How to Write a Book about your LifeWriting a book about your life
If you are a writer or a blogger, you will sometimes have the intuition to write autobiographical. We as authors periodically use the usual tips to "write about what you know". It is in our character to resort to personal experiences and to write about our life in one way or another.
But, of course, it is almost not possible to write regularly or in any way about our life without mentioning the folks around us - our boyfriends and mates. Are you still ploughing or are you stopping and thinking about whether what you write will have an impact on reality?
What about you blogs and reporters? Writing is an effective way to keep a constant repository of materials that anyone can access at any given moment. Are you sticking with a good storyline or a good piece, no matter what, or are you letting him pass the folks he might influence to make sure your work doesn't cause any grief later?
It can be a difficult job to write about your life, but there are a few things you can do to make sure you don't get yourself into an emotive mess. As soon as you have made the choice to write about your life in a way that could concern someone you know, be open and upfront.
It doesn't hurt to tell that individual that you are typing about them or that you were taken by something they said or did. The majority of folks take it as a complement and may even help you with any research you need to do. It is important, however, that you are there from the very beginning.
Otherwise, what you write can only cause trouble later on. Until then, it will be too early to do anything about it. They do not always have to walk the whole pig and build a whole personality on one individual or pass on precise incidents that mirror their lives and deeds.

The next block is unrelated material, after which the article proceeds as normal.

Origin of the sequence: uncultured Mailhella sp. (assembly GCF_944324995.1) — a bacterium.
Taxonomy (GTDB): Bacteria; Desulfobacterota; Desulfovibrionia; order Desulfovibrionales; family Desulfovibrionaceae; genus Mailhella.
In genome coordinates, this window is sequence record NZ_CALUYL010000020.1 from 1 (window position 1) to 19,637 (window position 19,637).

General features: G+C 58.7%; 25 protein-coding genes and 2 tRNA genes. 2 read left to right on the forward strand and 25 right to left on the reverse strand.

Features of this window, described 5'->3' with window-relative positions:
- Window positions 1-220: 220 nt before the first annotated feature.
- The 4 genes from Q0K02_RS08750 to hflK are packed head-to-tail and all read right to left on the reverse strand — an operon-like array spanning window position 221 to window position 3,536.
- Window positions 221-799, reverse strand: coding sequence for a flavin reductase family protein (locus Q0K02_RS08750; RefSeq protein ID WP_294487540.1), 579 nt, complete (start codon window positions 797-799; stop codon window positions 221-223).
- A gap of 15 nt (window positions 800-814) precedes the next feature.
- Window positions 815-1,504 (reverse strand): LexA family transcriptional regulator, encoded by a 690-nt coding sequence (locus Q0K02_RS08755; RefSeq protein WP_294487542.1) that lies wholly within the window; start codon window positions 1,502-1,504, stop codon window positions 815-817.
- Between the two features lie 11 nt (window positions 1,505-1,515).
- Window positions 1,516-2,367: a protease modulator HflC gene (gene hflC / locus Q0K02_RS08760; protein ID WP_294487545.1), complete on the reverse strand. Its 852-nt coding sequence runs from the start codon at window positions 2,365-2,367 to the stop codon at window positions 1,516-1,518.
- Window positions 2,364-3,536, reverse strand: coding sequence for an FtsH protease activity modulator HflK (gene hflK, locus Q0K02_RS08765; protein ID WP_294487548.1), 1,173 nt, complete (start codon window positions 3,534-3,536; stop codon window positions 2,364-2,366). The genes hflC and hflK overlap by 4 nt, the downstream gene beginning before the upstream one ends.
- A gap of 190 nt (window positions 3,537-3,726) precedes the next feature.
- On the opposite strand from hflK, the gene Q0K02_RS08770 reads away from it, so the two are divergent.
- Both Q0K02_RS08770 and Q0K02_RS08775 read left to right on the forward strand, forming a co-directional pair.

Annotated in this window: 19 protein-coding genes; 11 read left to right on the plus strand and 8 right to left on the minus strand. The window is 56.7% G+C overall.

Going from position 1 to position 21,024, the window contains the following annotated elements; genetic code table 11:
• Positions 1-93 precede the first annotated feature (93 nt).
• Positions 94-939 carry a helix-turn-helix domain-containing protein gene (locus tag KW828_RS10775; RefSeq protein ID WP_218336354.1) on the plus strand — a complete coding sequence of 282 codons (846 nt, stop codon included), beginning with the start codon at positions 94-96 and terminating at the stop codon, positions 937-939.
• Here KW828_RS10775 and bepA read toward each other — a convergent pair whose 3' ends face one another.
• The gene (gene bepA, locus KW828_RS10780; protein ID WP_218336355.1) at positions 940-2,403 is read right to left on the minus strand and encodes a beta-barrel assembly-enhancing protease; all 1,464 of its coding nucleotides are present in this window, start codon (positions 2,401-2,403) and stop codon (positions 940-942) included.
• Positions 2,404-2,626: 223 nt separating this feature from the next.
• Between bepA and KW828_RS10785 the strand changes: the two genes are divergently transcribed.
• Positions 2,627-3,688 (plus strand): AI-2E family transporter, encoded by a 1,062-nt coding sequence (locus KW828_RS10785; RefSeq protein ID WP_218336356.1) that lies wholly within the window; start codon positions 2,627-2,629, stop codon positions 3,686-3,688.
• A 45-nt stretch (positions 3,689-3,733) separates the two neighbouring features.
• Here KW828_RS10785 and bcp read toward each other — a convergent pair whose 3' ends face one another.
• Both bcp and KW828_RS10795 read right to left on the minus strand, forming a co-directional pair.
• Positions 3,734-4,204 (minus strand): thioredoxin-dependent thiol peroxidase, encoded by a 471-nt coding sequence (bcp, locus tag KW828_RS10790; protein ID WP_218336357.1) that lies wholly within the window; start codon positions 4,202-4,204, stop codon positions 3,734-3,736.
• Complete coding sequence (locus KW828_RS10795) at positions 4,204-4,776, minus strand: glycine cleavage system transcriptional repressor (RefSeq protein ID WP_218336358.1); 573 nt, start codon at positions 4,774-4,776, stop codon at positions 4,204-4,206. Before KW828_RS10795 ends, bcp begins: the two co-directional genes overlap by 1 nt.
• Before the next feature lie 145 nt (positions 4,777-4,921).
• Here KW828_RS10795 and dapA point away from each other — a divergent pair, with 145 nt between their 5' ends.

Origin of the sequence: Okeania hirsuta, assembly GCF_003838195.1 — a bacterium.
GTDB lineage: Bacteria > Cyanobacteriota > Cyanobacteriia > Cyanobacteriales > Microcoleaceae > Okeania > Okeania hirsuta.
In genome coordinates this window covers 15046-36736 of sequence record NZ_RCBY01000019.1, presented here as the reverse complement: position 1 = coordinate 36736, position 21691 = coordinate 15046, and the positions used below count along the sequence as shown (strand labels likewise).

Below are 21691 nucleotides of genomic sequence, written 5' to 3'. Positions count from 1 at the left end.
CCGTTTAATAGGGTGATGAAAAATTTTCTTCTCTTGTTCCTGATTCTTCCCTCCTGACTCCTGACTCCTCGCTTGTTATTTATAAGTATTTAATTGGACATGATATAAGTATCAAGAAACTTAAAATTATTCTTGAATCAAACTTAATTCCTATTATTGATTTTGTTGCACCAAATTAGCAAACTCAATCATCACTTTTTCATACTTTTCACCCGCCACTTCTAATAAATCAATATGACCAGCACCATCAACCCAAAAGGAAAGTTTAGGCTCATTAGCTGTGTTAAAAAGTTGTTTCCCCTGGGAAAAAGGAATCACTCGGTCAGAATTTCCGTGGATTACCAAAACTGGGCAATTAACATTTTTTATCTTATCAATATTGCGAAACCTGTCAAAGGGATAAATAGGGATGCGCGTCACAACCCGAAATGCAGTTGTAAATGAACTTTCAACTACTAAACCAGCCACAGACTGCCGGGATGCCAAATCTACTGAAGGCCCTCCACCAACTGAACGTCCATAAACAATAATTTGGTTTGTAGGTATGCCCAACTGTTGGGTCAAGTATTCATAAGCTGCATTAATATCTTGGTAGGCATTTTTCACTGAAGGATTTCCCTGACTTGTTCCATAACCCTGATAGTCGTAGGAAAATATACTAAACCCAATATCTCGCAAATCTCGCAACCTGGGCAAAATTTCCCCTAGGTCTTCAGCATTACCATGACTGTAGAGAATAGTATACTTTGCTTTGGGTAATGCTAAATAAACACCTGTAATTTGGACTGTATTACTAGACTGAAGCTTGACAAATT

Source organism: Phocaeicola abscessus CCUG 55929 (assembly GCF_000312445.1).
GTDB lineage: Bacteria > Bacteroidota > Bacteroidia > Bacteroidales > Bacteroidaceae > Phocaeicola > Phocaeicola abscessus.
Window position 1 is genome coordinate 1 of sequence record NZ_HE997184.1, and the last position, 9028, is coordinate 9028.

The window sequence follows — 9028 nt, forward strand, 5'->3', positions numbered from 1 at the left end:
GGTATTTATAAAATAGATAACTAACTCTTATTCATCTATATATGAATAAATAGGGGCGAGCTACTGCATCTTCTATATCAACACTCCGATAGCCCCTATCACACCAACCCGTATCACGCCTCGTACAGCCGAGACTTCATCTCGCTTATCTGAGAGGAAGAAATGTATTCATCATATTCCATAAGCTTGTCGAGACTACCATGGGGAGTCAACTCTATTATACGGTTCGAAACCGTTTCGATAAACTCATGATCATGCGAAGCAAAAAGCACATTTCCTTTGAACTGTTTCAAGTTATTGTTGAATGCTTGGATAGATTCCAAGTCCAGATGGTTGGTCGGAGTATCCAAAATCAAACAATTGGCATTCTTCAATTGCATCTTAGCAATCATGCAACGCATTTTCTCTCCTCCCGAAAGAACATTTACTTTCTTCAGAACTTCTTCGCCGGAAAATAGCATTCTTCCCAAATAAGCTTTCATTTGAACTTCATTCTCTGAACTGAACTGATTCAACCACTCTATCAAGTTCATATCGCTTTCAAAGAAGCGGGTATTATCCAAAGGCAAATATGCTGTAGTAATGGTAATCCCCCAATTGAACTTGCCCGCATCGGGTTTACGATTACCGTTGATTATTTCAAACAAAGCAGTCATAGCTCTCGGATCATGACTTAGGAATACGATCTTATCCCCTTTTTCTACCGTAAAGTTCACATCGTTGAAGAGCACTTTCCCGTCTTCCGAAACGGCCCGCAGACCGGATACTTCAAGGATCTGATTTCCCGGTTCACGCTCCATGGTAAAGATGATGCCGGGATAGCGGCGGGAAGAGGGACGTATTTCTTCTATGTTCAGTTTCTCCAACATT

As I started to write my novel, I had no desire to use any part of my life as my source of energy. But the point is, I will never write a history, a poetry or a blogs entry exclusively from someone I know in person. These are some handy tips if you really need to write about a boyfriend or a member of your loved one, but need to preserve their anonymity: if you write a fictional text, give someone a different name.
When you write a fictional name, give someone else a name that doesn't resemble their actual name or has the same first letter. When you write non-fiction, you' re reducing the name to an initial so that Sally becomes'S' and Bob becomes'B'. When you write nonfiction, use a different name and add a footer indicating what you have done.
Reread your work. Do you want the articles or history you write to be about you? Is it gonna offend your emotions or endanger a connection? This old adage "Treat others the way you want to be treated" is a fitting statement for them. Consider how your words could impact you if the boot were on the other leg.
When you think that there is a possibility that what you write affects someone you value, don't do it. We are passionate about the spelled world. It will never be more important than the human beings we like. As your work begins to have a detrimental effect on the folks around you - your boyfriends and your families - it's certainly a good moment to find a new theme and move on to the next one.